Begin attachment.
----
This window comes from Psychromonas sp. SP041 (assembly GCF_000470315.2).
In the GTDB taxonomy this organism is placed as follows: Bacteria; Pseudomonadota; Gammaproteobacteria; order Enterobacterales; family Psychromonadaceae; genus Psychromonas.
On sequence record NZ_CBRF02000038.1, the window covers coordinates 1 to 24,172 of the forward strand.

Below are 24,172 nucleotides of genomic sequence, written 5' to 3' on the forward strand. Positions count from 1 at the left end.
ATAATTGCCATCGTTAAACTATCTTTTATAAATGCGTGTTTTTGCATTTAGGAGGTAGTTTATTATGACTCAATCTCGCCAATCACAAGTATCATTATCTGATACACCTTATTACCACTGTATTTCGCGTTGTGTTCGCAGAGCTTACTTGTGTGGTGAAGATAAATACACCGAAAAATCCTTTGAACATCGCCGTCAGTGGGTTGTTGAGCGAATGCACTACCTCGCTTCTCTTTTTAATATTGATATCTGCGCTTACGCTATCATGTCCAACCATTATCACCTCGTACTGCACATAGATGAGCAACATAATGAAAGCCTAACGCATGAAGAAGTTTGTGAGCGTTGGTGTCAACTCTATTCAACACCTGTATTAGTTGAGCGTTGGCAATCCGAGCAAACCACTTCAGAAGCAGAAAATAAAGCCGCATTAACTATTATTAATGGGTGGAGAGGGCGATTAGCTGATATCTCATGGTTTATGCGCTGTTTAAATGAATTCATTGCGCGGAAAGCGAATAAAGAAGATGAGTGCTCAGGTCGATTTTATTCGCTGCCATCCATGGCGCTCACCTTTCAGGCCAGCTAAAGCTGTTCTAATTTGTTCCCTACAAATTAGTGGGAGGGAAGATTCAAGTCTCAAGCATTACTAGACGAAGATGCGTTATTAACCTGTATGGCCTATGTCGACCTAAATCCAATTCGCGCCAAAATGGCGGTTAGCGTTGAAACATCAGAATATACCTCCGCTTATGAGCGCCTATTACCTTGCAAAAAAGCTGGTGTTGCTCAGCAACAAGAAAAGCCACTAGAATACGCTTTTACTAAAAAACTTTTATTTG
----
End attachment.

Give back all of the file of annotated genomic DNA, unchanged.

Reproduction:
This window comes from Psychromonas sp. SP041 (assembly GCF_000470315.2).
In the GTDB taxonomy this organism is placed as follows: Bacteria; Pseudomonadota; Gammaproteobacteria; order Enterobacterales; family Psychromonadaceae; genus Psychromonas.
On sequence record NZ_CBRF02000038.1, the window covers coordinates 1 to 24,172 of the forward strand.

Below are 24,172 nucleotides of genomic sequence, written 5' to 3' on the forward strand. Positions count from 1 at the left end.
ATAATTGCCATCGTTAAACTATCTTTTATAAATGCGTGTTTTTGCATTTAGGAGGTAGTTTATTATGACTCAATCTCGCCAATCACAAGTATCATTATCTGATACACCTTATTACCACTGTATTTCGCGTTGTGTTCGCAGAGCTTACTTGTGTGGTGAAGATAAATACACCGAAAAATCCTTTGAACATCGCCGTCAGTGGGTTGTTGAGCGAATGCACTACCTCGCTTCTCTTTTTAATATTGATATCTGCGCTTACGCTATCATGTCCAACCATTATCACCTCGTACTGCACATAGATGAGCAACATAATGAAAGCCTAACGCATGAAGAAGTTTGTGAGCGTTGGTGTCAACTCTATTCAACACCTGTATTAGTTGAGCGTTGGCAATCCGAGCAAACCACTTCAGAAGCAGAAAATAAAGCCGCATTAACTATTATTAATGGGTGGAGAGGGCGATTAGCTGATATCTCATGGTTTATGCGCTGTTTAAATGAATTCATTGCGCGGAAAGCGAATAAAGAAGATGAGTGCTCAGGTCGATTTTATTCGCTGCCATCCATGGCGCTCACCTTTCAGGCCAGCTAAAGCTGTTCTAATTTGTTCCCTACAAATTAGTGGGAGGGAAGATTCAAGTCTCAAGCATTACTAGACGAAGATGCGTTATTAACCTGTATGGCCTATGTCGACCTAAATCCAATTCGCGCCAAAATGGCGGTTAGCGTTGAAACATCAGAATATACCTCCGCTTATGAGCGCCTATTACCTTGCAAAAAAGCTGGTGTTGCTCAGCAACAAGAAAAGCCACTAGAATACGCTTTTACTAAAAAACTTTTATTTG